The September 2013 print edition of the technology and gadget magazine, Stuff U.K., had a feature on cool 3D printed things which included a full page on ROFI! A big thanks to Mark Wilson, the features editor at Stuff Magazine U.K., for reaching out to me and coordinating the photo shoot.
is a new 3D printer company that just launched. They printed a ROFI with some sweet feet ... the gradient is really cool. The printer has some amazing features, but is at the high end of the hobby market price range, so I'm eager to hear some feedback from early adopters. Had to give them a post for putting ROFI on their main page!
I've been designing an actuator that is powerful enough for a full sized humanoid robot. The goal is to get something that has huge torque, a parts cost of around $100, meets durability requirements, and is easy to build. The early stages look promising (video
), but I think that it will take a long time and many iterations to get it right ... which is why I'm starting now!
Stumbled onto a design for a 3D printed Jansen Linkage on Thingiverse
. A Jansen linkage is a mechanical linkage system for creating a complex gait that is actuated by a single servo. To create a full walking robot 3 leg pairs are needed. I was intrigued and tried to print out several Thingiverse designs but couldn't get anything that was low enough friction to actually be functional. The Thingiverse designs were also lacking a servo harness and instructions. I created a new design that uses radial bearings and a MG996R servo that looks very promising (see the video
). Unfortunately I ran out of bearings, so I couldn't finish the robot (more bearing on order now). I might post the parts if anyone is interested. Could be fun to try and design a mechanical linkage for some portion of a bipedal leg. Check out the TED talk
that Theo Jansen gave where he shows off his beach walking robots ... interesting for the walking mechanism and simple mechanical "intelligence". Also found an interesting site
that compares the Jensen linkage with a Klann linkage.
I've been experimenting with a new version of the Strain Wave Drive (same idea as a harmonic drive but not made by the Harmonic drive company). It is fully functional and includes a dynamic spline for the output rather than the stabilizer and cup style flex spline as in the previous prototype. This version still uses bbs for the bearings, which is probably a weak point in the design but keeps the cost of the drive below $5. The double ring bearings on the dynamic spline help to stabilize the output of the drive and reduce any off axis wobble. Video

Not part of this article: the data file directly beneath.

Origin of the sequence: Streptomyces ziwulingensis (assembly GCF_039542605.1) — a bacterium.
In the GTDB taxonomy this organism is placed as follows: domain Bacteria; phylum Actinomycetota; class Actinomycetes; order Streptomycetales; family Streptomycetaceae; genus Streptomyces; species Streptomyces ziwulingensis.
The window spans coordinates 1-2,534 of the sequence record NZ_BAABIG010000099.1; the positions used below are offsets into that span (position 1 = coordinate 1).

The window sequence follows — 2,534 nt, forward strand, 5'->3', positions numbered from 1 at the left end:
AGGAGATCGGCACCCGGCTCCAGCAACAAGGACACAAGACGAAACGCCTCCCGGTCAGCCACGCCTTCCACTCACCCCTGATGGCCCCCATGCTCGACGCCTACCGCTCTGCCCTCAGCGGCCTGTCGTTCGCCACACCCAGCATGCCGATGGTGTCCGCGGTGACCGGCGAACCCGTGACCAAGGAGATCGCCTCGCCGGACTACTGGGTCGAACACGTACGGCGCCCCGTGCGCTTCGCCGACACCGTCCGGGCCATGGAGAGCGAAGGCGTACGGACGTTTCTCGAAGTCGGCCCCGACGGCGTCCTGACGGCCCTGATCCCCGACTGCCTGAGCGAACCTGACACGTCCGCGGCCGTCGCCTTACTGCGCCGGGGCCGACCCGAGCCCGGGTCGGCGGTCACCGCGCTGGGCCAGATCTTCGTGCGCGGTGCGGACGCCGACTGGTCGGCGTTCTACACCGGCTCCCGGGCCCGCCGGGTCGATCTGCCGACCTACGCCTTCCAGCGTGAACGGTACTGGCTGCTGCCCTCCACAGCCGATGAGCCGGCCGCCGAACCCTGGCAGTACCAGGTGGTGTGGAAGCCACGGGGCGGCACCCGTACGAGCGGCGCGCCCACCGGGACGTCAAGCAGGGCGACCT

of the new strain wave drive in action.
A big thanks to Andy for designing a custom electronics board for FOBO! This combines the parts from the Arudino Uno and the servo shield into one inexpensive board. He went above and beyond by also creating a great tutorial
on how to make the board and assemble the components. This will be really helpful to everyone who hasn't been able to get a hold of the discontinued servo shield used in FOBO. Really great work!
Made a 1/3 scale model
of ROFI. It has all of the same parts
as ROFI, but the electronics and servos are all printed (i.e. the robot
isn't going to be moving by itself without a lot of imagination ;-). I
originally created it because I just got a Replicator 2 and wanted to
see what the new printer was capable of. After the model was printed and
sitting on my desk two things occurred to me :
1. Working at 1/3 scale would be really useful for prototyping future robots.
2. Because it was so fast and cheap (3 hours to print and $2 in parts)
it might be a good "gateway drug" to get more people to try building
robots. After all, I never really thought I could build robots until I
downloaded the parts and built a modified Z stage for my Cupcake